- Woman are under-predestined at venture capital firms.
- The economic cost of a lack of diversity is estimated at $4 trillion.
- More needs to be done to improve the diversity of VC firms and corporate America.
The venture capital industry is undergoing a shift in which women are playing a bigger role. Gone are the days of venture capital dominated by men, at least according to All Raise, an advocacy group for women in VC and tech industries.
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Throughout 2019, a record 52 women were named as a partner or general partner at a VC firm, according to All Raise. The percentage of women who hold decision making titles at a VC firm has increased from 9% to 13% over the past year. Also, the number of firms that don’t have a single female partner fell from 85% at the end of 2018 to 65% by the end of 2019.
Pam Kostka, CEO of All Raise, said in a CNBC interview that 2019 marked a year of “significant growth” for women in the industry. She cited a study from major Wall Street bank Morgan Stanley who estimated a lack of diversity at VC firms has a negative economic cost of $4 trillion.
“That’s a lot of money that is available and that people want to have access to and take advantage of,” she said.
Why Diversity Matters
All Raise was born out of the 2012 lawsuit involving Ellen Pao, a highly educated woman with engineering, law, and MBA degrees. She filed a gender discrimination suit against her employer, private equity behemoth Kleiner Perkins.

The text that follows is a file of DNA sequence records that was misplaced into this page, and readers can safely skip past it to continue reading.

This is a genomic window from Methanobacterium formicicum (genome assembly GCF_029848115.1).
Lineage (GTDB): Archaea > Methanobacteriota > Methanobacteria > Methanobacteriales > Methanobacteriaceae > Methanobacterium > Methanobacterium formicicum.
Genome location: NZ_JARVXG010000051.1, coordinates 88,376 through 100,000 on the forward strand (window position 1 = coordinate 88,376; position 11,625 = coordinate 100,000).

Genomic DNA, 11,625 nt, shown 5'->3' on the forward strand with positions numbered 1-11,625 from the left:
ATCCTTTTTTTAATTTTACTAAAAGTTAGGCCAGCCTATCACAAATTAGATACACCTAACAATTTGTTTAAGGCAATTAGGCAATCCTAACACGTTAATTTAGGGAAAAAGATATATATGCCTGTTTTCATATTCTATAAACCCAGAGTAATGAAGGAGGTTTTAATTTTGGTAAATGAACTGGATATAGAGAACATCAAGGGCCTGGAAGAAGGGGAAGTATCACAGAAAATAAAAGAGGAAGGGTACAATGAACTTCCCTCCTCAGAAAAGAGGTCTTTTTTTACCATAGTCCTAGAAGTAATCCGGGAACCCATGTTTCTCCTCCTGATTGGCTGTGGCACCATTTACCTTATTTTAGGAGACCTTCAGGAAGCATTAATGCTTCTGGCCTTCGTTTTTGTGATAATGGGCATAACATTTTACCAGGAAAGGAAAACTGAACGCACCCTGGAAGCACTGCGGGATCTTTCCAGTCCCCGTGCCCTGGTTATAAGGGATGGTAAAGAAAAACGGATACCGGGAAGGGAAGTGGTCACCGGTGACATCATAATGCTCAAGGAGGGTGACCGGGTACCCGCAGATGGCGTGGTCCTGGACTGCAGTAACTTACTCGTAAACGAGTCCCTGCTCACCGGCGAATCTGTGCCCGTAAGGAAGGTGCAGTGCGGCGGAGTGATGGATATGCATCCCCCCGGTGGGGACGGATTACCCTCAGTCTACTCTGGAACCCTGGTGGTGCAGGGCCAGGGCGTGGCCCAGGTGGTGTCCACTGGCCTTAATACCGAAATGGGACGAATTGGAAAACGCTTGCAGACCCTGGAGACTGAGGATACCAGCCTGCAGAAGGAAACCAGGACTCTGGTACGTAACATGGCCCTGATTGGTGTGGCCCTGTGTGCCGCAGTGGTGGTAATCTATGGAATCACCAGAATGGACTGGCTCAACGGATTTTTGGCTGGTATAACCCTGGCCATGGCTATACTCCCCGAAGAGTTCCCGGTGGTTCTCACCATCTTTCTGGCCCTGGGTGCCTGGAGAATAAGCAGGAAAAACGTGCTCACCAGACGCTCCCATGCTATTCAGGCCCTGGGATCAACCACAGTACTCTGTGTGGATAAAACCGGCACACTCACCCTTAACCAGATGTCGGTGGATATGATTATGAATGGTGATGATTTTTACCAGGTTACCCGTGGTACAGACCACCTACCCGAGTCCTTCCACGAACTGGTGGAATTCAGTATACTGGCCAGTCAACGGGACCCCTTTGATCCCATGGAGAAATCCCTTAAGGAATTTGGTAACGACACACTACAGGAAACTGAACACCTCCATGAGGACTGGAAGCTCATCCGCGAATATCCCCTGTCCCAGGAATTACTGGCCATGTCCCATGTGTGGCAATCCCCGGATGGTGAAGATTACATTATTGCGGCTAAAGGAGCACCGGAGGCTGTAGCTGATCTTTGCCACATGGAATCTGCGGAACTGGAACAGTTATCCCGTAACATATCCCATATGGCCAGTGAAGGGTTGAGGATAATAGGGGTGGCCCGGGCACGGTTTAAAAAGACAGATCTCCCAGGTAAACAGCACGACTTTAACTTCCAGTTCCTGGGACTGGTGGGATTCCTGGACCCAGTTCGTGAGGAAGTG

What started as a single event has since turned into a “movement” for women to play a bigger role in the VC universe, Kostka said. Change is happening and being driven by the economics of diversity and the value that is available.
Diversity at the decision-making level offers more diverse perspectives that allow for superior economic activity, she said.
What About The 65%?
Much more progress needs to be done in the VC universe as the majority of firms with assets under management north of $25 million don’t have any women at decision-making levels. However, Kostka said she sees signs of “very positive change” coming through, including companies looking to add multiple women to senior roles. Encouragingly, more women are also taking the entrepreneurial leap and forming their own VC firms.
Women of color and of Latin descent are unfortunately not well represented in the industry. This remains a problem that All Raise will continue to work for but it requires the support of private industries as well.
New York A Hub For Women
All Raise’s deep-dive into the VC industry found New York City to be among the most friendly cities for women. She said the city has a lot of different bustling industries from fashion to retail which requires a diversity of perspective.